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ZT FP Housing’s bottom is in sight,,房市的曙光

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Housing’s bottom is in sight: lender Home Capital; But economists say the market is still falling

Jamie Sturgeon, Financial Post Published: Wednesday, February 18, 2009 Canada’s big banks may be hurting from the reduced demand for new mortgages, but at least one alternative lender says it sees a bottoming in the housing market and is benefitting enormously from it.

“Demand has begun to surface,” said Gerald Soloway, chief executive of Torontobased Home Capital Group Inc., one of a handful of alternative mortgage lenders that remain after the U. S. sub-prime meltdown sideswiped more than a dozen competitors in Canada over the past year.

“We’re starting to see it across the country.”

Led by the western provinces, home prices have dropped by double-digits in many major markets year over year.

Such sharp price declines have brought buyers back into the alternative market and a degree of “stability,” Mr. Soloway said in an interview yesterday after Home Capital reported a 20% increase in fourth-quarter net earnings, to $29-million.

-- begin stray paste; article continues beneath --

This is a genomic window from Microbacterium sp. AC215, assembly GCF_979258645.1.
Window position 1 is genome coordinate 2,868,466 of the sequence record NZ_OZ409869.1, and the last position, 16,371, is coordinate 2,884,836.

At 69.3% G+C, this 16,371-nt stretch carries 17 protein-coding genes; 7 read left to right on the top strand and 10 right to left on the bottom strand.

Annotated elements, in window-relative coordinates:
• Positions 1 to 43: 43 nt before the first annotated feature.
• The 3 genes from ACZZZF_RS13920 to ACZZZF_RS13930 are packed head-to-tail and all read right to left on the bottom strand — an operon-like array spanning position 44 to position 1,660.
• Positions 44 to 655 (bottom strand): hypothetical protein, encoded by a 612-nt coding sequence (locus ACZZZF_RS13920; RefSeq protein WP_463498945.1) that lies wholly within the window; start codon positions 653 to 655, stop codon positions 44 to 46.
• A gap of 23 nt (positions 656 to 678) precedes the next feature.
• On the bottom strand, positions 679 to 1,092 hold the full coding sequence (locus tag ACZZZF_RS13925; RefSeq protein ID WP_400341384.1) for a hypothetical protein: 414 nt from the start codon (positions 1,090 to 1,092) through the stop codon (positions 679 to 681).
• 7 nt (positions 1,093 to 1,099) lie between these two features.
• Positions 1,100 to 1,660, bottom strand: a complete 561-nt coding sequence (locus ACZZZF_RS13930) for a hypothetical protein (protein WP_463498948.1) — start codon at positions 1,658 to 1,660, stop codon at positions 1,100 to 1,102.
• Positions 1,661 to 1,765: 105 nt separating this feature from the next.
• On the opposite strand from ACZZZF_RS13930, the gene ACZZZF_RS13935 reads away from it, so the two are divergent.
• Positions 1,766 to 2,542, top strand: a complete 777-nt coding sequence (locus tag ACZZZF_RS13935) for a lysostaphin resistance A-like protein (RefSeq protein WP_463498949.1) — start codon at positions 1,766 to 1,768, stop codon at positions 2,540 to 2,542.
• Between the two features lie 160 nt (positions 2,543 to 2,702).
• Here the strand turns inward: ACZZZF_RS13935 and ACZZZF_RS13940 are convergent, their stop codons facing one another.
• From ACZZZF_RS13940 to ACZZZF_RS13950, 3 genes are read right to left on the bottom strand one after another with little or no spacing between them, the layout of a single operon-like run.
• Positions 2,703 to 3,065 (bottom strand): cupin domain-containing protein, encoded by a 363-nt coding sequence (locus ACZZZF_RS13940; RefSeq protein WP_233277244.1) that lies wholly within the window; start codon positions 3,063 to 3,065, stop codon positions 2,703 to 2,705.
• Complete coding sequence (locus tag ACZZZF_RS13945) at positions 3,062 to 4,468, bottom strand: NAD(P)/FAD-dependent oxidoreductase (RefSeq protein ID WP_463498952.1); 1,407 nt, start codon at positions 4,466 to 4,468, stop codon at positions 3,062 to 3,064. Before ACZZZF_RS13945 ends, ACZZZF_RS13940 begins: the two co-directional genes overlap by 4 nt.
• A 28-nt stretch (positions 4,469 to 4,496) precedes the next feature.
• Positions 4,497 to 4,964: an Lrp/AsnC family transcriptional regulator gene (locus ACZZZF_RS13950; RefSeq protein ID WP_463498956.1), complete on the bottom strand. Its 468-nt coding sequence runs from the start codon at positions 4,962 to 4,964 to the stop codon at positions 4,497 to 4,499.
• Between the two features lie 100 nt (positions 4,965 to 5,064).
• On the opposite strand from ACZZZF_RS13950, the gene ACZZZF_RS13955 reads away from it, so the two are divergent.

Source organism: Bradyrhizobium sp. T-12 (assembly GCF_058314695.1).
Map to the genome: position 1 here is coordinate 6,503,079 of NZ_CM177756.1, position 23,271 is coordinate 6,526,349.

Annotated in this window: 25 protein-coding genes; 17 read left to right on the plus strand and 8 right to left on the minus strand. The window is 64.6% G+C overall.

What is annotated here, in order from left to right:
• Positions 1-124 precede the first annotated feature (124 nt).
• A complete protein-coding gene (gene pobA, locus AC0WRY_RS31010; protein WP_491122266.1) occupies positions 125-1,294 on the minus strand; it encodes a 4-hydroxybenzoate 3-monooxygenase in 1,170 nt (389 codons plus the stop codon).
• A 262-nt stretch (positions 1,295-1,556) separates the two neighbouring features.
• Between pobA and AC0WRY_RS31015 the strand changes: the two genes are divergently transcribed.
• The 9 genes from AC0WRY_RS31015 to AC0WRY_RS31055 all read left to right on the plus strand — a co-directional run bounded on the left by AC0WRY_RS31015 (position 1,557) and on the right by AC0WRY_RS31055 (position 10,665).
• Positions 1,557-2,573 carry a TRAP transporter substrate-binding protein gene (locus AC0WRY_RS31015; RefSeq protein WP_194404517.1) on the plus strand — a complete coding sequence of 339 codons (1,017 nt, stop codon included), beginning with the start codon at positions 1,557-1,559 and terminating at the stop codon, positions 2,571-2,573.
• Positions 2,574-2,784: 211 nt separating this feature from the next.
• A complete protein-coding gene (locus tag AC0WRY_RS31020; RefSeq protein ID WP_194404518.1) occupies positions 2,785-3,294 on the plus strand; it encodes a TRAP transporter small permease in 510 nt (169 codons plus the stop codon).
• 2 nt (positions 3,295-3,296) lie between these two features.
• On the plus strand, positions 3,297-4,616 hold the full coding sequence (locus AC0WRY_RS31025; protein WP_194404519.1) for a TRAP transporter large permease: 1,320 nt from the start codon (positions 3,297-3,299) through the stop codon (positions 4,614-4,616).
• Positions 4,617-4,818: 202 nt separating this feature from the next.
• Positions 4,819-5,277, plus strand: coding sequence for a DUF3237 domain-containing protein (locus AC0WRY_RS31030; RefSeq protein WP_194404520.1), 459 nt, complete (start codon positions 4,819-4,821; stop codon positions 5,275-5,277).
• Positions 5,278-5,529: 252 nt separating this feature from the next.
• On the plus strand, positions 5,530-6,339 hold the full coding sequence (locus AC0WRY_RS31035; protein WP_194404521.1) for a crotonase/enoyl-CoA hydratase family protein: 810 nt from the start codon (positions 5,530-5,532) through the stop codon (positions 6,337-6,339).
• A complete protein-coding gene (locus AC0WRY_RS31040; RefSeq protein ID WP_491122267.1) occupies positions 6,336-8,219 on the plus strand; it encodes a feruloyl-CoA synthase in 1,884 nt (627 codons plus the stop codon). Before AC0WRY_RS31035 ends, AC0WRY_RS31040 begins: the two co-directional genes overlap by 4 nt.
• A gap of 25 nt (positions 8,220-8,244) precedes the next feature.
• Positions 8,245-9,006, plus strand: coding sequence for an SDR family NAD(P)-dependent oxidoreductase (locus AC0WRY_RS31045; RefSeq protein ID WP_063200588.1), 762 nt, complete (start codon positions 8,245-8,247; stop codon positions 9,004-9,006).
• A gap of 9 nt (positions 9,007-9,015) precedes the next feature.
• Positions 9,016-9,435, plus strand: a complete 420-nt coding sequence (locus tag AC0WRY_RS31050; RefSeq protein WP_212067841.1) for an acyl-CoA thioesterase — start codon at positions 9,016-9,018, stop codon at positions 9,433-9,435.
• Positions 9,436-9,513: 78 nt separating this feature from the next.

The lender has backed up its optimism with action.

Confident that buyers are returning, Home Capital has begun tearing down the tighter restrictions it erected in the fall of 2007, as the credit crunch gathered force. “We have cautiously begun lending again,” the CEO said.

A price decline in the order of between 12% and 15% year-over-year is Home Capital’s tipping point. If the price has fallen within that range, the lender offers mortgages of up to 75% on uninsured mortgages.

That stands in contrast to the company’s position a few months ago, when Home Capital — like other alternative lenders caught in the throes of the financial crisis — would barely budge for borrowers who possessed as much as a 40% down payment.

Still, while Home Capital says it is seeing a re-emergence among borrowers in the alternative market, which amounts to about 20% of all outstanding mortgages in Canada at present, there’s almost universal acceptance among economists that the overall housing market is still falling.

“Our sense is that the Canadian housing market will remain under pressure for most of this year,” said Sal Guatieri, a senior economist at BMO Capital Markets.

“It’s not just a question of affordability any longer because of lower prices [and] lower mortgage rates. That’s not the issue.

“What is the issue is the recession, which appears to be deepening.”

At least another 150,000 jobs could be purged from payrolls this year, Mr. Guatieri said. “It’s not the type of environment that encourages the purchase of big-ticket items, especially homes.”

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